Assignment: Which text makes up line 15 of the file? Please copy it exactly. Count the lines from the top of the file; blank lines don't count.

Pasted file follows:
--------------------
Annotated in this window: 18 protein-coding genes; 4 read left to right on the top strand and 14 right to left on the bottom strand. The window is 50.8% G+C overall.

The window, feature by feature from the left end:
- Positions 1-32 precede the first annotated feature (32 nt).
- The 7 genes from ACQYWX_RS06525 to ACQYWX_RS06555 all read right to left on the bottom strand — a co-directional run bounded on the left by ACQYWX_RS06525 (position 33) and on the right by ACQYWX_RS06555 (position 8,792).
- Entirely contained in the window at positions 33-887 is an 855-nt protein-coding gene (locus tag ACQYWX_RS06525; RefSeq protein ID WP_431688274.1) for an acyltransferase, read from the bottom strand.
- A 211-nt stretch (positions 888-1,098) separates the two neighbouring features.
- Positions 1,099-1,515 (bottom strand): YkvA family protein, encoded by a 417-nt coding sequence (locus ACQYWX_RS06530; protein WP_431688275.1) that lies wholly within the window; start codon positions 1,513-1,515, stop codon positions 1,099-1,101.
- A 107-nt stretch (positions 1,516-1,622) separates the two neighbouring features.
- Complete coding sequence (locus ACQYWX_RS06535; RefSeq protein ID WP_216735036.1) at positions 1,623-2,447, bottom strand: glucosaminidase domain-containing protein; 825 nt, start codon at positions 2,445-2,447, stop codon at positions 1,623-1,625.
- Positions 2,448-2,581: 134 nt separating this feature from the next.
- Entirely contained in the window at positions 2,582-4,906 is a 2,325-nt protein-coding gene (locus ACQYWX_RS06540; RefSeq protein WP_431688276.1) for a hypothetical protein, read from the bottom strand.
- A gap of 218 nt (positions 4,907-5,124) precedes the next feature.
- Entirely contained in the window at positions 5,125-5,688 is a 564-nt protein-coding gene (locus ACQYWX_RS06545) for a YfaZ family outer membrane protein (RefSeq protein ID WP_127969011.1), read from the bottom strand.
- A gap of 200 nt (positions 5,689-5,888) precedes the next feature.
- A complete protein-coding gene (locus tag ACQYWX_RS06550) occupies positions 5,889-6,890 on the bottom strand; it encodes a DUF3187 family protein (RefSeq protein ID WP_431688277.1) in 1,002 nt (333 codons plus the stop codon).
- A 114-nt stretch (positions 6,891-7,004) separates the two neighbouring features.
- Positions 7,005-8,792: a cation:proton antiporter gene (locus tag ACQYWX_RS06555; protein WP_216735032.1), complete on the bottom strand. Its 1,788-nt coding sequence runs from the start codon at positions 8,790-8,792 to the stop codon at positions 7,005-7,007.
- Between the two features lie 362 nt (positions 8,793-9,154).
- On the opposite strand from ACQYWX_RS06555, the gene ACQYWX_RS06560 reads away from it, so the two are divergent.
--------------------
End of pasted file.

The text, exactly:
- A complete protein-coding gene (locus tag ACQYWX_RS06550) occupies positions 5,889-6,890 on the bottom strand; it encodes a DUF3187 family protein (RefSeq protein ID WP_431688277.1) in 1,002 nt (333 codons plus the stop codon).